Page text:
Evolution of the EntityRenderDispatcher

When I split rendering from logic a while back, I ran into some design issues with having an efficient and flexible way of rendering different types of entities, like items, monsters and arrows. The reason for the split in the first case was to be able to easily compile a server that didn’t require opengl to run.

My first idea was to have an “Object renderer” reference in each Entity, then do something like ((EntityRenderer)entity.renderer).render(). This reference had to be set whenever the entity was added to the scene, which meant basically a bunch of if/elses to set the proper renderer to the proper entity class.

It WORKED, but there were two problems. Firstly, an if/else ladder is horrible design. It was never near being anything like a bottleneck, but it just feels bad to have an O(N) lookup every time an entity gets added. Secondly, if I wanted to render an entity NOT in the scene (for example, the player portrait in the inventory screen, or items in the player’s hand), the renderer reference would be null.

So I got rid of the renderer reference, and made a EntityRendererLookup singleton that would return the proper renderer for any given entity instance. Since the lookup now gets done every time an entity gets rendered instead of just when added to the scene, the ifs (ives?) got even worse. Still not a bottle neck, of course, but I could imagine it slowing things down if the game ever grows to having a couple of thousand different types of renderers, maybe. But it had to go, so it turned into a hashmap lookup:

public class EntityRendererLookup {
    private Map renderers = new HashMap();
    public static EntityRendererLookup instance = new EntityRendererLookup();
    private EntityRendererLookup() {
        renderers.put(Spider.class, new SpiderRenderer());
        renderers.put(Creeper.class, new CreeperRenderer());
        .. and so on ...
    public EntityRenderer getRenderer(Class e) {
        return renderers.get(e);

This worked pretty well, and is still the basis of the rendering lookup. The biggest flaw is that entities without renderers would crash the game. I could just add a bunch of “if (renderer!=null) renderer.render()” checks, but I figured it was much easier if the lookup always returned a valid renderer. So I made a quick “DefaultRenderer” that would just render a gray box, shaped as the bounding box of the entity, bound that to the Entity.class object, then made the getRenderer() class check the super class if no renderer was found for the incoming class.

By doing so, I could also make subclasses of entities, and they would get rendered as their parents if they had no specific renderer, which is nice.

Coding renderers was still a big pain, as there was a bunch of methods like render(Entity e), and you’d have to manually cast the e into the proper entity type if you wanted any specific information, like if a creeper was currently in the swelling state or not. But thankfully, there are generics for this, so it ended up looking like this:

public abstract class EntityRenderer {
    public abstract void render(T entity);

public class Creeper extends EntityRenderer {
    public void render(Creeper creeper) {
        if (creeper.isSwelling()) doStuff();

Very nice. Suddenly writing renderers got really easy, and I could stick a lot of shared stuff (rendering flames on entities, the shadows, drawing outlines) in the EntityRenderer base class.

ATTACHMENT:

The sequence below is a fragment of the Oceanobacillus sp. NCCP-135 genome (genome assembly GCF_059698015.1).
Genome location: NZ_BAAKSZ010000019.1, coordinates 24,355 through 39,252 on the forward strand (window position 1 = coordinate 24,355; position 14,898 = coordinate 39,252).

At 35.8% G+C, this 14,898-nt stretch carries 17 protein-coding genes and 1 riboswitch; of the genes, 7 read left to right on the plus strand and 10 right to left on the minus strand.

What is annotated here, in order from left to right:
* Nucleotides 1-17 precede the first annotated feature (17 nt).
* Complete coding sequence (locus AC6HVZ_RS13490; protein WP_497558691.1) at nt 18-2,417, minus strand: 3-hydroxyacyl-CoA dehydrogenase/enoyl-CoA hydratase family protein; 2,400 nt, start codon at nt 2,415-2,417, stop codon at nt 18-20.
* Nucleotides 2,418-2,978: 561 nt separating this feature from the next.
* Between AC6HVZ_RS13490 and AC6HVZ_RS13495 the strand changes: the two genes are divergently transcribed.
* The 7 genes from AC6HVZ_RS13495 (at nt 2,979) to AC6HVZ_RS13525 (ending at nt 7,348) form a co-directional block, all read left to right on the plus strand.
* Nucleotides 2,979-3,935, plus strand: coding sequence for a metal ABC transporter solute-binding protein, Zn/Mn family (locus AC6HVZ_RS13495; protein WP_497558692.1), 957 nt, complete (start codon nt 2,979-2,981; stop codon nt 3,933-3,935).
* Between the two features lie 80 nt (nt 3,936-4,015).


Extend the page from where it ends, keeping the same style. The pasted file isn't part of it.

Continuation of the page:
Of course, to be able to USE this genericism, I had to add it to the lookup (which I renamed EntityRenderDispatcher and gave a render(Entity e) method, for convenience).
This is what the current version looks like, with some fluff trimmed out:

public class EntityRenderDispatcher {
    private Map<Class<? extends Entity>, EntityRenderer<? extends Entity>> renderers = new HashMap<Class<? extends Entity>, EntityRenderer<? extends Entity>>();

    public static EntityRenderDispatcher instance = new EntityRenderDispatcher();

    private EntityRenderDispatcher() {
        renderers.put(Spider.class, new SpiderRenderer());
        renderers.put(Pig.class, new MobRenderer(new PigModel()));
        renderers.put(Sheep.class, new SheepRenderer(new SheepModel(), new SheepFurModel()));
        renderers.put(Creeper.class, new CreeperRenderer());
        renderers.put(Skeleton.class, new MobRenderer(new SkeletonModel()));
        renderers.put(Zombie.class, new MobRenderer(new ZombieModel(),));
        renderers.put(Player.class, new PlayerRenderer());
        renderers.put(Giant.class, new GiantMobRenderer(new ZombieModel()));
        renderers.put(Mob.class, new MobRenderer(new HumanoidModel(), 0.5f));

        renderers.put(Entity.class, new DefaultRenderer());

        renderers.put(Painting.class, new PaintingRenderer());
        renderers.put(Arrow.class, new ArrowRenderer());
        renderers.put(ItemEntity.class, new ItemRenderer());
        renderers.put(PrimedTnt.class, new TntRenderer());

    public EntityRenderer getRenderer(Class<? extends Entity> e) {
        EntityRenderer<? extends Entity> r = renderers.get(e);
        if (r == null && e != Entity.class) {
            r = getRenderer((Class<? extends Entity>)e.getSuperclass());
            renderers.put(e, r);
        return (EntityRenderer) r;

    public EntityRenderer getRenderer(Entity e) {
        return getRenderer(e.getClass());

    public void render(Entity entity) {

It’s very nice to work with, with the exception that every time I add a new renderer, I have to add it to the constructor in this class, or it won’t get used. But I can live with that.

posted 13 years ago